|Budget Amount *help
¥2,300,000 (Direct Cost: ¥2,300,000)
Fiscal Year 2003: ¥500,000 (Direct Cost: ¥500,000)
Fiscal Year 2002: ¥600,000 (Direct Cost: ¥600,000)
Fiscal Year 2001: ¥1,200,000 (Direct Cost: ¥1,200,000)
The Basic Survey of Wage Structure defines the "standard" employee as "an employee who finds employment immediately after graduation, and remains with that same firm." The category of "standard employee" reflects a common perception of the standard occupational career in contemporary Japanese society. According to this view, shushoku (finding a job) in Japan is defined as a critical decision in an individuals occupational life, which is made only once, and upon graduation. When, how, and why did the common perception emerge?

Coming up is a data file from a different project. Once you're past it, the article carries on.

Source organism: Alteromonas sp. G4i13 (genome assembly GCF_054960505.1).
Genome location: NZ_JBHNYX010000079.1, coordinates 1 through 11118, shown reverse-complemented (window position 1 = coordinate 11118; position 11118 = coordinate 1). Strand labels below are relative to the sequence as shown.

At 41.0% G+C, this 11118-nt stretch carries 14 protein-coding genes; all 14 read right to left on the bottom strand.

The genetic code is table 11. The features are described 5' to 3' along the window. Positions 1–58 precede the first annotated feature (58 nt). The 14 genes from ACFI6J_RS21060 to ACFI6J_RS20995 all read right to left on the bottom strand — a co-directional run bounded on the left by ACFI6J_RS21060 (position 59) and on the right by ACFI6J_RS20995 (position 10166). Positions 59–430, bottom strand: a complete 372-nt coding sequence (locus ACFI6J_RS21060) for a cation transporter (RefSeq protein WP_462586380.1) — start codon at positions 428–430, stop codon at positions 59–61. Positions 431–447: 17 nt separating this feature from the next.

To answer this question, this study investigates the historical development of the labor market structure in Japan, paying attention to the role of recruitment management of firms. First, I explore how and why the labor market of new school graduate came to be institutionalized through the analysis of the labor market for white-collar workers in the interwar period. Second, I explore the development of regular hiring practices of blue-collar workers in the postwar period, with a special reference to Yawata Steel. There is a scarcity of in-depth research in this field. Many business historians have explained the development of regular hiring as a managerial strategy, aiming to create a firm-internal labor market. I however clarify that the development of regular hiring practices was not a mere managerial strategy, but resulted from ad hoc responses to the changing structure of the labor market, specifically for new high school graduates.